Digital Media books tend to feel outdated while they are still written. Meaning that by the time the book comes out, the technology that they talk about is already obsolete. There is also the tendency for many of those writers, to see technology and digital media (like video games) as abstract rational systems and try to separate those artifacts from “emotions” and in so separating them from narrative and personal expression.
I am happy to note that, Hamlet on the Holodeck, manages to feel still relevant even if it was written in 1997. The reason for it might be, because Murray, unlike her counterparts, doesn’t treat technology and digital media as a separated entirety from traditional media, instead of as an extension of it. She also doesn’t view it as separate from our emotions. Instead, she sees digital media (and especially video games) as a new way to express our selves. She is excited about the narrative possibilities that new media and technology offer us.
While the book is not without its issues (which I outline below), it is still, I believe, an essential read for anyone interested in the evolution of media and the possibilities of telling stories with technology.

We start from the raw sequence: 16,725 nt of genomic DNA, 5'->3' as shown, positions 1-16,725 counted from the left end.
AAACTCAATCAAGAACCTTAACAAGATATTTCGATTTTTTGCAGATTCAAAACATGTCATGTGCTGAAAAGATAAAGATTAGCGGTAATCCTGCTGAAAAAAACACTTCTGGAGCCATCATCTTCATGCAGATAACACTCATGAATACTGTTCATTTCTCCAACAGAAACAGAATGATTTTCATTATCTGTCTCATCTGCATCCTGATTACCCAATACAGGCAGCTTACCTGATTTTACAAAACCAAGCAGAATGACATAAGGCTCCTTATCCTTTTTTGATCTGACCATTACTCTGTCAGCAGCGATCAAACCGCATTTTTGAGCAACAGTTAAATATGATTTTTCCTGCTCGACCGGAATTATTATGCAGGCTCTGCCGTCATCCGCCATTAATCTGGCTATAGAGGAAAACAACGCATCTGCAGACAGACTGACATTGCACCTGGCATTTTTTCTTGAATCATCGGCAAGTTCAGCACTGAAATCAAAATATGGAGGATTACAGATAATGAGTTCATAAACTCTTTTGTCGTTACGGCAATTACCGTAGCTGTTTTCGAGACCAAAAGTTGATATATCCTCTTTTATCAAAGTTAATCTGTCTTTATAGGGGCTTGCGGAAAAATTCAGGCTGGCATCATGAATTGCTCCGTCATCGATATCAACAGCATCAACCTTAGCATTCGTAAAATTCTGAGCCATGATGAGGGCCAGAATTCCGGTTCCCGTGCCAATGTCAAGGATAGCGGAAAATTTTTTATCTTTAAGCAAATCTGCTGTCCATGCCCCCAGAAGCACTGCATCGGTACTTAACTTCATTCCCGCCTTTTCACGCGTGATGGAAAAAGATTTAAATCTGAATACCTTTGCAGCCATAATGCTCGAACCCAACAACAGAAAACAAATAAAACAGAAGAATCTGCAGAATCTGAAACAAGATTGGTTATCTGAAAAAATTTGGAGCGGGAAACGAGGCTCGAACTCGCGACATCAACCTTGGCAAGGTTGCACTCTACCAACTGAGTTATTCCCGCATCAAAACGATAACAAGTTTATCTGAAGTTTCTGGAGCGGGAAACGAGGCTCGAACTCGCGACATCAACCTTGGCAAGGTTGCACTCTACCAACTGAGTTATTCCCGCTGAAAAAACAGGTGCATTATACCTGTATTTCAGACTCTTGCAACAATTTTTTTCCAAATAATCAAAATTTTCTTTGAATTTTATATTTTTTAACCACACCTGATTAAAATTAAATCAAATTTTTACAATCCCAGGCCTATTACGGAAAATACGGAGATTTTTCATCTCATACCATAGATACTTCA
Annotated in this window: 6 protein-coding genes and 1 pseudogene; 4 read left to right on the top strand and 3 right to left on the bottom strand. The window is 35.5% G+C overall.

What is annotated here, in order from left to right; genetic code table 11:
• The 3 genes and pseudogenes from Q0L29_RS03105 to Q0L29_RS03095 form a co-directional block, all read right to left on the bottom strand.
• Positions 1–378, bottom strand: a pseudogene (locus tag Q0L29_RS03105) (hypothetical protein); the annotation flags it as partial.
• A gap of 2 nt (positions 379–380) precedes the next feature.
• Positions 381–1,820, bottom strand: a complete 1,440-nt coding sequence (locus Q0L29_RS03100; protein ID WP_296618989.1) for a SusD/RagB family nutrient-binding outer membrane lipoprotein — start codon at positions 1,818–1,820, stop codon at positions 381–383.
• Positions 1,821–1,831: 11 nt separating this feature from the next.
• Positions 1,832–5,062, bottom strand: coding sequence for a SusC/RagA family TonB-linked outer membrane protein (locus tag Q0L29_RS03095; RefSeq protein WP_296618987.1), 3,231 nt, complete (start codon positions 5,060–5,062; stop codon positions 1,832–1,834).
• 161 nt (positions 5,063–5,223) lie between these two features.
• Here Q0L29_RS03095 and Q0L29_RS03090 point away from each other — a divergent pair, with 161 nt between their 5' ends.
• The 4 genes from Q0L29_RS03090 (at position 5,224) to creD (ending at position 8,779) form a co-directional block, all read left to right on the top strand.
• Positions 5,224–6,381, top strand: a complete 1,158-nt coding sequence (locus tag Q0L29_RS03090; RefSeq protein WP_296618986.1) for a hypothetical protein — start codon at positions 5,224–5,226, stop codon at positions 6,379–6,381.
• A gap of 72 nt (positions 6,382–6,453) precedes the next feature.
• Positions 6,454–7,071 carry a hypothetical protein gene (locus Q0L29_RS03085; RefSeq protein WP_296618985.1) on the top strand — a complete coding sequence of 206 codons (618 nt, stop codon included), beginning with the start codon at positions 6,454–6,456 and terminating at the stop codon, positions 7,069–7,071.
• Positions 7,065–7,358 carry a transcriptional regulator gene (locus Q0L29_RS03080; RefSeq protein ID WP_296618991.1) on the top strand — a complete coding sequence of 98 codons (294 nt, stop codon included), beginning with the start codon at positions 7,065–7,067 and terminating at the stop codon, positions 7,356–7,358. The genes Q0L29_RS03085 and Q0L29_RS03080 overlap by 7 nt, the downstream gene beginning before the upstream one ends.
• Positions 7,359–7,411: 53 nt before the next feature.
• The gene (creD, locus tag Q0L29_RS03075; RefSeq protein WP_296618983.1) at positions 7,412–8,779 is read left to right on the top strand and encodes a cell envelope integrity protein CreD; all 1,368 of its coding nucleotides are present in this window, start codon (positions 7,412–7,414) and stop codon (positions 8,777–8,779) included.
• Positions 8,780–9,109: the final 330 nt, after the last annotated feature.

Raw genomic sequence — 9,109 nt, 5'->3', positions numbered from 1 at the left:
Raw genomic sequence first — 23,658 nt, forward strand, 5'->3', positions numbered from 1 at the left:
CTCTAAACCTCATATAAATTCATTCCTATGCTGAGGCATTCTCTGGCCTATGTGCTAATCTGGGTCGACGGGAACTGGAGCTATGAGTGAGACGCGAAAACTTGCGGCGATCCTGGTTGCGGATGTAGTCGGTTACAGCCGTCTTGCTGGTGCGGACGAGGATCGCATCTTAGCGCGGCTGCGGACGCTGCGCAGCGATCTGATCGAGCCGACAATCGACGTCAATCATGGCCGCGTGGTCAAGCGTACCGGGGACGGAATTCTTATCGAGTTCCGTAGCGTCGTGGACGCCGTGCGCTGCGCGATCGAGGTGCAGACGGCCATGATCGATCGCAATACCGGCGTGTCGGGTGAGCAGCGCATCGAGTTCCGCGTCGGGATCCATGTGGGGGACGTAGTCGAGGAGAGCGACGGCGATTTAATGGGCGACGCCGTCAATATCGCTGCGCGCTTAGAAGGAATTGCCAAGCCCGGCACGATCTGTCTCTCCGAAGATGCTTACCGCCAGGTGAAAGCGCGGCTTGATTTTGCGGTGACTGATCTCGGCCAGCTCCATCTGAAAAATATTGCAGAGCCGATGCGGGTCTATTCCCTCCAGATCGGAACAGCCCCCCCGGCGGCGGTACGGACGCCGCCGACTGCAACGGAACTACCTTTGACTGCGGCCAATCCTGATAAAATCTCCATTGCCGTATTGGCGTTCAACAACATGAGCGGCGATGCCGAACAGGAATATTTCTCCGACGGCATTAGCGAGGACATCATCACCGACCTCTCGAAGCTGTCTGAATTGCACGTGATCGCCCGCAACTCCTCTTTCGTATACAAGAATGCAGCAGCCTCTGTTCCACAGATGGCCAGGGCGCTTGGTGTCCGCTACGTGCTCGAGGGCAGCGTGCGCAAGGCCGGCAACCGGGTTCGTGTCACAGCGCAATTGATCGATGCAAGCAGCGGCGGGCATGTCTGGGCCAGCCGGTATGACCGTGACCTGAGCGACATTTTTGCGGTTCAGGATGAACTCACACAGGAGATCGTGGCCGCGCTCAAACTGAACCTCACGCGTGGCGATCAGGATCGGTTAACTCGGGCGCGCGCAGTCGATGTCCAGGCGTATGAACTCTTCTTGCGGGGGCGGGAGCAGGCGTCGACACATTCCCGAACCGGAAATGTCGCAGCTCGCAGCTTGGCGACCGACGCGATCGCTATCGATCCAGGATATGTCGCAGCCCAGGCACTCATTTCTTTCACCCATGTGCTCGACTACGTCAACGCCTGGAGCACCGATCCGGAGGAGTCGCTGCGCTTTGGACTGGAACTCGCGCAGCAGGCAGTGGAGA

A few notes:
- I read the original version, there is an updated version that came out in 2017, and as far as I can tell boils down to – I was right! (which you know, is fair)
- Murray does tend to suffer from a bit of tech optimism, especially in the later chapters of the book. While she does predict quite a lot of the positive elements of new media creation, she is a bit blind to the toxic ingredients that this media presents.
- While it is relatively approachable read, it is still a book written by an academic and so might be less approachable to folks who are not used to academic writing
- The last two chapters of the book are probably the weakest and perhaps the ones who aged the most. Some of it almost seems to contradict some of the things she talks about in earlier chapters, especially when she veers into auteur theory.